The ‘Go’ and ‘Stop’ Mechanisms for Neutrophil Migration
thesisposted on 31.10.2013, 00:00 authored by Xiaowen Liu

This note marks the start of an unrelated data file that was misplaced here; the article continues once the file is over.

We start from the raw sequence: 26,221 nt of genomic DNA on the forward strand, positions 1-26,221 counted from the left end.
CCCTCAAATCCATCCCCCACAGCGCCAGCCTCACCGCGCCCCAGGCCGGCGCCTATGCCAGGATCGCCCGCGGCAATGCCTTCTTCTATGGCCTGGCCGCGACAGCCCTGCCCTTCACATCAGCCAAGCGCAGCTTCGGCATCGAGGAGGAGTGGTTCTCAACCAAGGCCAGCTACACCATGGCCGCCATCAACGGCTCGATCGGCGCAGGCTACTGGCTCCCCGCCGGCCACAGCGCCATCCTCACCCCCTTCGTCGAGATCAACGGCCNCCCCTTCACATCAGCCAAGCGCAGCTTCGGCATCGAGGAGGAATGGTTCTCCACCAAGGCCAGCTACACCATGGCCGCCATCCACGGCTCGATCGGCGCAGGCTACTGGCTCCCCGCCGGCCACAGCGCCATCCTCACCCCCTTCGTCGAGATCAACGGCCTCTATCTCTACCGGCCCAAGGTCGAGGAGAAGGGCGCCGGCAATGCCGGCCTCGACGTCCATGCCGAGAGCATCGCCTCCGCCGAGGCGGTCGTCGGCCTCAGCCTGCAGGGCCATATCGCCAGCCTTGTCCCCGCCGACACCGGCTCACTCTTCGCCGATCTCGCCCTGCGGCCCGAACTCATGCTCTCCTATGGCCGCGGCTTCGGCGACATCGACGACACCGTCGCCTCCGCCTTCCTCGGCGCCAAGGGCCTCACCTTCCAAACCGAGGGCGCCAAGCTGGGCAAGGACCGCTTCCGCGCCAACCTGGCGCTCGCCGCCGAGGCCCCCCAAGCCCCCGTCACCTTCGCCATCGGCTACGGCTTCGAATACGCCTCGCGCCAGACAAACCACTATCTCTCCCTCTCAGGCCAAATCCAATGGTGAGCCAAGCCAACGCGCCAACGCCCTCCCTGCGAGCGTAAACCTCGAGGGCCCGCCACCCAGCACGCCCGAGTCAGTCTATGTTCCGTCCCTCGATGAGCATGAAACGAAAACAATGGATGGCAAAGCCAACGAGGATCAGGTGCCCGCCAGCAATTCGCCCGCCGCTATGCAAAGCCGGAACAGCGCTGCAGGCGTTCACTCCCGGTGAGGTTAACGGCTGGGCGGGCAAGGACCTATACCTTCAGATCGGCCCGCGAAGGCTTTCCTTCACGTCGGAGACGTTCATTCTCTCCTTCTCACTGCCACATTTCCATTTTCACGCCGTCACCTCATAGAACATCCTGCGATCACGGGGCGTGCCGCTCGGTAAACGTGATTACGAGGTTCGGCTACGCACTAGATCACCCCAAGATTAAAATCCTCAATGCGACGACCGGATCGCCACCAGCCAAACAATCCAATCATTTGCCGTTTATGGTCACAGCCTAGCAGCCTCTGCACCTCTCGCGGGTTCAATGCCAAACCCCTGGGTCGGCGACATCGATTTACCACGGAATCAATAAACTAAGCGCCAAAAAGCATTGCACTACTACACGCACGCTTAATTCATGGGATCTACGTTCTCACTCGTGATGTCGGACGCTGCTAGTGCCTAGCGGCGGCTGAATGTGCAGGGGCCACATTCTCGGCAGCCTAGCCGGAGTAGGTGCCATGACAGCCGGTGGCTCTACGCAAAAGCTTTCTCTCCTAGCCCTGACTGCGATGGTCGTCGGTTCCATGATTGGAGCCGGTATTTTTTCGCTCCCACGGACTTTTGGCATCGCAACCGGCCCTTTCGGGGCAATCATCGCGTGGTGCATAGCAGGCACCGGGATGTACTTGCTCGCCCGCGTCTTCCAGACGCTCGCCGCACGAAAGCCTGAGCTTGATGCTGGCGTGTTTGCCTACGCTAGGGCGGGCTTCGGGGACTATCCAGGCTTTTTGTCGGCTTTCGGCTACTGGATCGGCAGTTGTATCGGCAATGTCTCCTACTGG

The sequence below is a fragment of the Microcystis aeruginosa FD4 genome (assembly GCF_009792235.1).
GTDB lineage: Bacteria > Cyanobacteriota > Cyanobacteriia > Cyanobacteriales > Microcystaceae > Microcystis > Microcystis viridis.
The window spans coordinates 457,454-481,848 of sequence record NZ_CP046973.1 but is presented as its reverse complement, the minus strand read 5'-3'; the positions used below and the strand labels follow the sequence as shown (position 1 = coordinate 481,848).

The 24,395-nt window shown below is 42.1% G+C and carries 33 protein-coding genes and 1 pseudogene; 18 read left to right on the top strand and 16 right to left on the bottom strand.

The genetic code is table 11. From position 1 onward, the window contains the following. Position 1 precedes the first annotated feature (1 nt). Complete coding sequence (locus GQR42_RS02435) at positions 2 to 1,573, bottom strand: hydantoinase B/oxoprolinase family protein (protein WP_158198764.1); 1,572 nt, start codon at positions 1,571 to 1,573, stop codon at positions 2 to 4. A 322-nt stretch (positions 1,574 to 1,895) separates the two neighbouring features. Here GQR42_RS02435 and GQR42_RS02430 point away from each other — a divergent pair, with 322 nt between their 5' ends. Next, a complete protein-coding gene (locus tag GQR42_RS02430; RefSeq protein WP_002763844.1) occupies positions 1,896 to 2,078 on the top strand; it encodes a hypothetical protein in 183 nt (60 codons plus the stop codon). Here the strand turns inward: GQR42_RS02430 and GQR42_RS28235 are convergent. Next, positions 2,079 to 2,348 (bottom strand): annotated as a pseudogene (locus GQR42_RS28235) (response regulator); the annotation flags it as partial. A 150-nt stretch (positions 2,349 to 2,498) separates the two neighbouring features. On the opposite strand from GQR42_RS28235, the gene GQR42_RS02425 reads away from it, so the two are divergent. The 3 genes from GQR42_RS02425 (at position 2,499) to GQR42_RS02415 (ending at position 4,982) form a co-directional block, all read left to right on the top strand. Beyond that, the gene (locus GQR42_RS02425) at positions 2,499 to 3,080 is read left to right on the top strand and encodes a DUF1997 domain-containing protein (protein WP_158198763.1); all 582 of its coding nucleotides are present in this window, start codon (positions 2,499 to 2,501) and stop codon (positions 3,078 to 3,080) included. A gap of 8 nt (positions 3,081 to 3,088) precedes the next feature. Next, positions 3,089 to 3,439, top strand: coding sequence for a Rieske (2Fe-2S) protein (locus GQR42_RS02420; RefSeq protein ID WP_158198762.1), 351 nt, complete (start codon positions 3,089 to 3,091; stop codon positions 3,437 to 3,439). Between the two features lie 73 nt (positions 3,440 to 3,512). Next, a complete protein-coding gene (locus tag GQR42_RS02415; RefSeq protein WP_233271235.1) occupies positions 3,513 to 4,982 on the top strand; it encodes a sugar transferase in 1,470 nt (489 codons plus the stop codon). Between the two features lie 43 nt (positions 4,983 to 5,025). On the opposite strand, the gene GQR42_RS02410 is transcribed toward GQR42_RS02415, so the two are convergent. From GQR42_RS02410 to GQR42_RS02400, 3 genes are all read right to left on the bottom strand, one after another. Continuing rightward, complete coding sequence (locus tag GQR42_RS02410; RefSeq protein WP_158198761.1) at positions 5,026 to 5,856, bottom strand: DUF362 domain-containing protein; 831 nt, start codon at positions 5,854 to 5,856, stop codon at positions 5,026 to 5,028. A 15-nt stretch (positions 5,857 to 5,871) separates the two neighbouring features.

Chemotaxis, or directed cell migration is essential for host defense, embryonic development, axon guidance, and tumor invasion. Chemotactic cells such as blood neutrophils and neutrophil-like, differentiated HL60 cells respond to a gradient of chemoattractant, e.g., fMet-Leu-Phe (fMLP), by adopting polarized morphology (polarization) and crawling up the gradient (directional sensing). How chemotactic cells initiate polarization and orient their polarity precisely toward spatial cues remains unclear. ‘Global inhibitors’ have been postulated to restrict cells from polarizing in random directions, but only permit the direction pointing to spatial cues. we found that moesin, a cross-linker between plasma membrane and actin cytoskeleton, acted as a global inhibitor for neutrophil chemotaxis, which turned-off both ‘frontness’ and ‘backness’ signals (responsible for pseudopod and uropod formation, respectively), and ensured cell's pseudopod correctly orienting toward the source of attractant in a gradient. Removal of moesin not only enhanced small Rho GTPases, Rac, Rho and Cdc42 activities, but also induced cell protrusion in wrong directions, thus abolished cell’s directional sensing. Myosin phosphatase, on the other hand initiated cell migration by breaking down the global inhibition provided by moesin. In order to kill invading bacteria, neutrophils must interpret spatial cues, migrate, and reach target sites. In addition to mechanisms that promote chemotaxis, there are inhibitory mechanisms ensure chemotactic cells to reach correct destinations where they perform bactericidal functions for phagocytes and antigen identification for homing lymphocytes. To date, little is known about the regulatory mechanisms that inhibit cell migration. We show that two mitogen-activated protein kinases played opposing roles in neutrophil trafficking. The extracellular signal-regulated kinase (Erk) potentiated G protein-coupled receptor kinase GRK2 activity and inhibited neutrophil migration, whereas p38 MAPK acted as a non-canonical GRK that phosphorylated the formyl peptide receptor FPR1 and facilitated neutrophil migration by blocking GRK2 function. Therefore, the dynamic balance between Erk and p38 MAPK controls neutrophil “stop” and “go” behaviors, ensuring neutrophils precisely reach their final destination as the first line of host-defense.